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Problem: "Seeing is Conceiving" section

 
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croth



Joined: 01 Sep 2005
Posts: 26
Location: Long Island, NY

PostPosted: Sun Jan 08, 2006 11:55 am    Post subject: Problem: "Seeing is Conceiving" section Reply with quote

I find myself at a stumbling block in the section where we are asked to "Refer now to the melodic patterns at fig. 23" and "using the chord sequences...to play through each melodic pattern...in all keys".

This may be a wonderful exercise but I find it disconcerting that the melody patterns are tabbed with open strings. This makes it particulary, and I believe unnecessarily, tedious to transpose them to closed positions for use in other keys. Why not have provided them in closed-string tablature form to make them movable?

Or am I missing or misunderstanding something with this exercise?

Second, there is no count provided for the "Play Along" chord changes. In the exercise, are we supposed to complete the entire 10 bar melodic pattern before the next chord change, or is it just as beneficial to play a part of each melodic pattern over each change? Without a count, I don't have a chance of making the entire thing fit before the next change.

I could use some guidance or suggestions on these issues please. And thanks.

I am diligently working on the course and have had no trouble following the logic of all the steps up until this exercise.
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PlayJazzGuitar



Joined: 11 Feb 2004
Posts: 114
Location: Los Angeles, CA

PostPosted: Mon Jan 09, 2006 6:38 pm    Post subject: Seeing is conceiving Reply with quote

Croth,

Yes you are right, the Tab with open strings does not help in this situation. Any Tab you see is usually the 'easiest' way to play an example, not necessarily the best and certainly not for transposing. Yes these particular set of exercises should be re-tabbed without open strings. I'll get to that in a course upgrade.

But can I suggest something...Get away from TAB! At your level you should be reading music. You'll find it a lot easier so don't put it off any more...

Also, much like the beginning horizontal exercises, try to 'hear' the steps of these melodic patterns, so once you get to grips with it in one key, moving to a new key center should not be a matter of scrambling to find the notes but more of a natural aural thing where your ear tells you where the next notes in the sequence lie.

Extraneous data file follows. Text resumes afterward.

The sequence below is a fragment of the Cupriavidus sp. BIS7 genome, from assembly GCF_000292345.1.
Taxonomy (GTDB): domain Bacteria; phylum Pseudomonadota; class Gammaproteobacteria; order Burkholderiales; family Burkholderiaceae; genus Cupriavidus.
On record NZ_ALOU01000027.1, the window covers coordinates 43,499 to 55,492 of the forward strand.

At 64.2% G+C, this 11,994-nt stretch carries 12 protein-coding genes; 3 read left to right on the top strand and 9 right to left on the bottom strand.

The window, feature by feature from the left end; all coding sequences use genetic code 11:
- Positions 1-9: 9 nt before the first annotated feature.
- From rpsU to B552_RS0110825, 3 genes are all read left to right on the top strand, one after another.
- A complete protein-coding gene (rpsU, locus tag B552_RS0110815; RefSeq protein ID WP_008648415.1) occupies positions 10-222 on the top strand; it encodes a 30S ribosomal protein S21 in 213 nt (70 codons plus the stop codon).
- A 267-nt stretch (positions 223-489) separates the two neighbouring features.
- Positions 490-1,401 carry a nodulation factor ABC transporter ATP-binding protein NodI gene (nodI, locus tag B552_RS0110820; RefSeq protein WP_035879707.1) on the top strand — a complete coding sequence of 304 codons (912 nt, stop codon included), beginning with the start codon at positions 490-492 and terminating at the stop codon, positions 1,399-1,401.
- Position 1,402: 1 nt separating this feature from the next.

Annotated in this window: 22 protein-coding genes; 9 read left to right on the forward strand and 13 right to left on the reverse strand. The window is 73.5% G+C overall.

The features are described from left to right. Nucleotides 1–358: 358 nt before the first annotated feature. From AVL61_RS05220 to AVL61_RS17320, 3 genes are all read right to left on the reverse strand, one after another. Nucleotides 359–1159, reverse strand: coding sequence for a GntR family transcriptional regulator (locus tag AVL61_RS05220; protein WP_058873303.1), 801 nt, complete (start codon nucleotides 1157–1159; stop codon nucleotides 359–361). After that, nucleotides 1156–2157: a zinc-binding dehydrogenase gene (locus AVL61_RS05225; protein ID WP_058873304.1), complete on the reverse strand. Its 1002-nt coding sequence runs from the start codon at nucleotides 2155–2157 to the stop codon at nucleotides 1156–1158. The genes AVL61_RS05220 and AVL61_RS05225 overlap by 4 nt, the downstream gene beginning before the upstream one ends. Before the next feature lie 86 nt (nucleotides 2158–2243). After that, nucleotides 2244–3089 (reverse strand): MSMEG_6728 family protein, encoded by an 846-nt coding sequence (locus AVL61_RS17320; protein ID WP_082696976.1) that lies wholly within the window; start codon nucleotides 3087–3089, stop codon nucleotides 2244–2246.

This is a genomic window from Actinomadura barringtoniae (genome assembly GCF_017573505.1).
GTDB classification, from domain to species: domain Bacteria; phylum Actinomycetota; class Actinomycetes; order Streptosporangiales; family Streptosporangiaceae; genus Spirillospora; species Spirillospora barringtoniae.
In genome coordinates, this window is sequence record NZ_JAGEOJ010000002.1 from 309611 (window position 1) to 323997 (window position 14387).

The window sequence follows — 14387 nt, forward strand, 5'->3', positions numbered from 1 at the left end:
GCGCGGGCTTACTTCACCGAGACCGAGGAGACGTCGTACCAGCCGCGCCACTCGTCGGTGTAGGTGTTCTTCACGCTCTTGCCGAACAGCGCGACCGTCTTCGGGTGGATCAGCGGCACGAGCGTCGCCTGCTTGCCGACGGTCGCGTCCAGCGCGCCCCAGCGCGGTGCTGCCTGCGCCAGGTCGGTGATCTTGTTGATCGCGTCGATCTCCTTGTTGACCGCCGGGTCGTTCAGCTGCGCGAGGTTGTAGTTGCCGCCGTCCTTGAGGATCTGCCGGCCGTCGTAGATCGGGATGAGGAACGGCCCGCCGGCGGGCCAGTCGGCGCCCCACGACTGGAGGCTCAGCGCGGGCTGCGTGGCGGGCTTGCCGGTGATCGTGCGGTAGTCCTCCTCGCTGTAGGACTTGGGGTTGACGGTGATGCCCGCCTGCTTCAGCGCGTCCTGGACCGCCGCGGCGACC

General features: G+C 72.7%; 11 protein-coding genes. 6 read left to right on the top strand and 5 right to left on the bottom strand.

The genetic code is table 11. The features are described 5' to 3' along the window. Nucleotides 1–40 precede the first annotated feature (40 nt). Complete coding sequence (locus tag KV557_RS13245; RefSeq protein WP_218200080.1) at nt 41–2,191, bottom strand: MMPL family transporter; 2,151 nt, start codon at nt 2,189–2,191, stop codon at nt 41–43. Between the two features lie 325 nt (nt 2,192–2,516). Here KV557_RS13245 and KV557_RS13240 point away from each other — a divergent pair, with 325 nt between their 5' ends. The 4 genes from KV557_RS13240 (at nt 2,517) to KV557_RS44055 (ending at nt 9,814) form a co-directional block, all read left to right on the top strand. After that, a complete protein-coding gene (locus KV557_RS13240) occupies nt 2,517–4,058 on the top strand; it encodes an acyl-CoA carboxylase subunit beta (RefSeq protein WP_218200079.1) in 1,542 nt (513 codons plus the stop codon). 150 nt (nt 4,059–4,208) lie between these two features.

Of course this takes time....

Regarding the count offs. I'm not entirely sure which play alongs you are referring to but I think it is the ones on page 40? If so, it is not necessary for you to finish the whole 4 bar phrase before the chord changes. These are to get you to hear the overall key center. If you want to concentrate on one chord, don't use those particular play alongs.

Chris
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croth



Joined: 01 Sep 2005
Posts: 26
Location: Long Island, NY

PostPosted: Wed Jan 11, 2006 7:06 pm    Post subject: Reply with quote

"these particular set of exercises should be re-tabbed without open strings. I'll get to that in a course upgrade"

Excellent response and I'll be looking forward to seeing the changes.

"can I suggest something...Get away from TAB! At your level you should be reading music"

You are entirely correct (of course). I can read most things from the music (though not a great reader), and I do when I learn a tune from The Real Book for example. However, I look to TAB, when it's available, to help me get what the pro's recommended fingering and recommended position would be. In my case, the TAB can be an important learning tool for that information.

"try to 'hear' the steps of these melodic patterns"

Yes, I get that. I like your course because it DOESN'T rely on memorizing scales and patterns, and I am focusing on the "hearing" and "listening" aspect. It is definitely more of what I need. I realized that thinking too much about the tab-ing of those melody patterns wasn't that big of a deal because of this "hearing" approach after I posted my question.

Your answer regarding the count-offs perfectly answered my question.

Thanks for the response- right on the money.
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